Woodland Park Zoo transforms for a day to make kids with special needs feel welcome
SEATTLE -- The Woodland Park Zoo has always been a magical place for both locals and travelers alike, and now, it’s a place where people with special needs can feel welcome.
In honor of the Special Olympics, the Woodland Park Zoo, with the help of local nonprofits, hosted “Zoo for All” on Thursday to help people with disabilities feel included.
“We've changed the museum for the day and we've created things to make it a little less intense for those who are here with us,” said Lauri Hennessey, Vice President of Engagement for Woodland Park Zoo.
That means you can pick up a pair of noise-canceling headphones or participate in a calming activity. It's all for children with autism or sensory disorders. The zoo has even created a special map with quite areas for families.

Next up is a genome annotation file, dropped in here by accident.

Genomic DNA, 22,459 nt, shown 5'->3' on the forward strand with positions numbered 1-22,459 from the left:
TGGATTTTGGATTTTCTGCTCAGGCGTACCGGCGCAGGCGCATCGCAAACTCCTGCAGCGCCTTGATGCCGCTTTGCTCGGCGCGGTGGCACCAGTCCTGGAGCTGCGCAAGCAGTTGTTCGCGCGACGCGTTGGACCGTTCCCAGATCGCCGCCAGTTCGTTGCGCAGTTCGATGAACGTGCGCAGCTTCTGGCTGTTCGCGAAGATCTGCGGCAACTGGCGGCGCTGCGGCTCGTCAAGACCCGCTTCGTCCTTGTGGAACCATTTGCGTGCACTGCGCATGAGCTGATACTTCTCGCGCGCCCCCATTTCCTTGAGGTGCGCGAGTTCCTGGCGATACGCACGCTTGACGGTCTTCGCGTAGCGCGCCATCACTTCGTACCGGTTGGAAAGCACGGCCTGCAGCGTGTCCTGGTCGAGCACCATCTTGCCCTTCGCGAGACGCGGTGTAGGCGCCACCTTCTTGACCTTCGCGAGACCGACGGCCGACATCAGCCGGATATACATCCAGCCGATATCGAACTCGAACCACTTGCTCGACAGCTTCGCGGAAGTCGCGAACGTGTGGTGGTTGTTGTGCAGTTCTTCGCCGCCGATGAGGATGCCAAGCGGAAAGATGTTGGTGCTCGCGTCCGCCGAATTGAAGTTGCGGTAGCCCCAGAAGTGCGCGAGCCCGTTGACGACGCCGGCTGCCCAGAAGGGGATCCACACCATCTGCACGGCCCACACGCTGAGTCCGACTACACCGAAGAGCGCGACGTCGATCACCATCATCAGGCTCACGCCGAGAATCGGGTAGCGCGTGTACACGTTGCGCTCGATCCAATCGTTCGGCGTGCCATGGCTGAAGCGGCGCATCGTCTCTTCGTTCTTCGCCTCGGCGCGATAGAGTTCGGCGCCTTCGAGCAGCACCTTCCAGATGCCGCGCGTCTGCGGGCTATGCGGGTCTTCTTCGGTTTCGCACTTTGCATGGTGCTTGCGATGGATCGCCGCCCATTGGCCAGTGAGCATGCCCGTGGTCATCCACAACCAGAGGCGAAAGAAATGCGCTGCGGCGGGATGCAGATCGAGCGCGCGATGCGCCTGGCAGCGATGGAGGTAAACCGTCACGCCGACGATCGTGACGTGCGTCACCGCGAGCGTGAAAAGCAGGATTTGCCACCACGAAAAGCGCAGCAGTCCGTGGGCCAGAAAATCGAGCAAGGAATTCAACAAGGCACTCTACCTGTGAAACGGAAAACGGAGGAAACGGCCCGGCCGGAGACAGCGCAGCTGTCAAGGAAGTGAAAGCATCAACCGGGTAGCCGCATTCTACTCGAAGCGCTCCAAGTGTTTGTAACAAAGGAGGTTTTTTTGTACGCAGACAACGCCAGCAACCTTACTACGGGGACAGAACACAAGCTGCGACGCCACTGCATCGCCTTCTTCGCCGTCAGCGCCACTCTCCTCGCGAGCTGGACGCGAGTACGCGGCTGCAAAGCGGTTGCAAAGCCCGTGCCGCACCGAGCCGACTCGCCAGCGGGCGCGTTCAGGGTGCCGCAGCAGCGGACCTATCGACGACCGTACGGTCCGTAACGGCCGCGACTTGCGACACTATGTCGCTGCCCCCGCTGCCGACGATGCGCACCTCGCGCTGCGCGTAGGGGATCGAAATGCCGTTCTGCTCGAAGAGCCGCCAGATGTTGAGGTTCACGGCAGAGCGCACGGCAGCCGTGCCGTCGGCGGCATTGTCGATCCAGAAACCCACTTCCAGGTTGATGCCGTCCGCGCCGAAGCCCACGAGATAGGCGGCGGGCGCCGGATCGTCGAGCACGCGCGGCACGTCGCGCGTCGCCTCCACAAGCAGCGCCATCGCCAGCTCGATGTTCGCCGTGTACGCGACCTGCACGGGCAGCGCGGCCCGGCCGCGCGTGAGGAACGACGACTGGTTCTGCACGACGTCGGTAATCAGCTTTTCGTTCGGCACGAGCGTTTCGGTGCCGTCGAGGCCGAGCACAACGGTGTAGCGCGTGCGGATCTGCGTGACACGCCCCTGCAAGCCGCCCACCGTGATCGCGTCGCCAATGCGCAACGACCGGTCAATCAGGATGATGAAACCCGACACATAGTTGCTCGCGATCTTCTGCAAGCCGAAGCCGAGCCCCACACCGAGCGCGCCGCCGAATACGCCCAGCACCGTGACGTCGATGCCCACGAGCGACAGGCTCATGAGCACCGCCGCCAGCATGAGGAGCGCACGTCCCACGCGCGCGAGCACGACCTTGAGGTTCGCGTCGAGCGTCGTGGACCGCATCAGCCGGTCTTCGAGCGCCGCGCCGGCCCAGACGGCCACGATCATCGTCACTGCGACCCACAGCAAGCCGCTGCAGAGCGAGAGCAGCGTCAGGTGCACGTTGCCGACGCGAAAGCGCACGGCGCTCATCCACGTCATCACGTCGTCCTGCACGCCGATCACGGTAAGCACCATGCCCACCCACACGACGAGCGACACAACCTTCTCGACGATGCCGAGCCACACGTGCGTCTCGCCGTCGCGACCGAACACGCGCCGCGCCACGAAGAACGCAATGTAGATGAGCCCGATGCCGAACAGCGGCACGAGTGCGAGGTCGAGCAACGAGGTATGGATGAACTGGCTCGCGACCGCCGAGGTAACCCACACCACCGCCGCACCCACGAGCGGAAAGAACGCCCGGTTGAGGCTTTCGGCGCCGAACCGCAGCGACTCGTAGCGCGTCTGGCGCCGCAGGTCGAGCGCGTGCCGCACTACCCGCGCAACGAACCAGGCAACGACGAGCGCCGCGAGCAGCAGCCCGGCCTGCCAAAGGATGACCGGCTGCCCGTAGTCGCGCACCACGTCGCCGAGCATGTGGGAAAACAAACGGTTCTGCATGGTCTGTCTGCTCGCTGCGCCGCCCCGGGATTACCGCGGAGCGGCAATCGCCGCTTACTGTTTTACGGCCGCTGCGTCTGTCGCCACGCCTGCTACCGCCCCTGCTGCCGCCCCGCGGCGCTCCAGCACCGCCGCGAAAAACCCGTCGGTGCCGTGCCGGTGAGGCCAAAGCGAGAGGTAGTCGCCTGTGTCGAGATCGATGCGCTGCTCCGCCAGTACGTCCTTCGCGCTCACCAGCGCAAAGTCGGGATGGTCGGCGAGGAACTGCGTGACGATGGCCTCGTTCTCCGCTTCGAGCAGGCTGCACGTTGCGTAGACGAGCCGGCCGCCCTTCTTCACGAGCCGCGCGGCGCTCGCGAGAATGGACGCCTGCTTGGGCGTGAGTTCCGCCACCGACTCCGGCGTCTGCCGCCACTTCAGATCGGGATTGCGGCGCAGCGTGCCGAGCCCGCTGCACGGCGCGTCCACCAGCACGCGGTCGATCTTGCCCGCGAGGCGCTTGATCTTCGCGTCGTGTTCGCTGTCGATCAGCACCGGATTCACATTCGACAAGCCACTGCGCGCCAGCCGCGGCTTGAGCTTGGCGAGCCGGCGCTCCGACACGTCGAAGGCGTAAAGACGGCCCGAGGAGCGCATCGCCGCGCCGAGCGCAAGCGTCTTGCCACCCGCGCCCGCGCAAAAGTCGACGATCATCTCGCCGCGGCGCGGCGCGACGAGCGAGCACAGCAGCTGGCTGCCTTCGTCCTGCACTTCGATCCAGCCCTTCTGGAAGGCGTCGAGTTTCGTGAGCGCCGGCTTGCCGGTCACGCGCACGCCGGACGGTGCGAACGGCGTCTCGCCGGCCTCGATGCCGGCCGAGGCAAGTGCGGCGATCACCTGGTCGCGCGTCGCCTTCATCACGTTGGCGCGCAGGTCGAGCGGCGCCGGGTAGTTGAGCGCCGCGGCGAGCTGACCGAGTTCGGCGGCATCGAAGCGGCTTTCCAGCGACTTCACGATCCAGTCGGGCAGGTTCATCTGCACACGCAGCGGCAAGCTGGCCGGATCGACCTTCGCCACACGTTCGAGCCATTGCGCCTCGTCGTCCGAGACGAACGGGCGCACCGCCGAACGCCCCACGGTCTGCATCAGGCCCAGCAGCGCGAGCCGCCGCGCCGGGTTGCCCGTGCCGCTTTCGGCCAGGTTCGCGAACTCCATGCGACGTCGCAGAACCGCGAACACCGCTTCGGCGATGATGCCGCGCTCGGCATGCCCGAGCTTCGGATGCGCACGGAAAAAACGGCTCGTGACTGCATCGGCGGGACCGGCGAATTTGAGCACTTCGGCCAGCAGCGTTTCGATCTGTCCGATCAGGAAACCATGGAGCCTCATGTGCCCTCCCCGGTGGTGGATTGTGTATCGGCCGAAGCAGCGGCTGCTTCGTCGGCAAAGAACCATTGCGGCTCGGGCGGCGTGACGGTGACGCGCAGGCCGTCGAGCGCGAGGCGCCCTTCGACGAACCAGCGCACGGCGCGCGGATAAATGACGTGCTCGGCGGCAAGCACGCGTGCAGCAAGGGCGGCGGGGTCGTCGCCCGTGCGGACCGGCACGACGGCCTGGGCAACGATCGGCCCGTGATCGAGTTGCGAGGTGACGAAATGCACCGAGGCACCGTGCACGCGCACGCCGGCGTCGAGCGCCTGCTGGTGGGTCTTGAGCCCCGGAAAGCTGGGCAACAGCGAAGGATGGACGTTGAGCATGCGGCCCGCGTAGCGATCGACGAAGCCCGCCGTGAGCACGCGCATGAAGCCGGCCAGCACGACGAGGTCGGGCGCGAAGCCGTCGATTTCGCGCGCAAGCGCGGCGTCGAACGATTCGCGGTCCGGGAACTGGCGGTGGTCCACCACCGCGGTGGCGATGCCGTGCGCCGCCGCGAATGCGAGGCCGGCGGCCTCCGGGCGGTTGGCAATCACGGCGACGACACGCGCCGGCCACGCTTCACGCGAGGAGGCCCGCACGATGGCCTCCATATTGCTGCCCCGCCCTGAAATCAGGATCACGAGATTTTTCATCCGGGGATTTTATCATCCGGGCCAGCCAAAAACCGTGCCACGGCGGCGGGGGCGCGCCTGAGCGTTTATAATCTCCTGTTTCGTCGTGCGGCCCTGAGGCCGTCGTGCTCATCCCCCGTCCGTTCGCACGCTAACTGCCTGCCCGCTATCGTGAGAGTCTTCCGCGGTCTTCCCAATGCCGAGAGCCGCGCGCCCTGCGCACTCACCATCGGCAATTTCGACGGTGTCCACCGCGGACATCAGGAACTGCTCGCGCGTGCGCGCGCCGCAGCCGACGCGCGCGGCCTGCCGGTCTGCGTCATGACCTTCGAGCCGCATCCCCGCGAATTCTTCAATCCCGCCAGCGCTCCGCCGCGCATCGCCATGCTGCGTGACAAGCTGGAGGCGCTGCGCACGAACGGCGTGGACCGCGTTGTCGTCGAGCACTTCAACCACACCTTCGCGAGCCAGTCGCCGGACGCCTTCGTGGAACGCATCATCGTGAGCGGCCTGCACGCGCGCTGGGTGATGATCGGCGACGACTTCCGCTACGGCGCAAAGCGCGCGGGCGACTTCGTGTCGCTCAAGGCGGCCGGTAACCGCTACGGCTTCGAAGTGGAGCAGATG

“As a parent of a child with Downs, you don't always expect them to be able to live their dreams,” said Seth Zeichner, who’s a volunteer with the zoo. “To have him here, however brief it may be, is just amazing for him and for us.”
Jonah is just one of many kids who participated in the Zoo’s special day. Experts say Washington state is ahead of the curve when it comes to including people with special needs.
“The most important thing is just getting the message out there and that this should just be normal life,” said Mary Sheely of the Northwest Center.
“I would like to see a day where anyone who comes to the zoo feels like it's just as wonderful and magical of an experience for them as it is for everyone else,” Hennessey added.
A second “Zoo for All” will take place in August honoring veterans and active military members.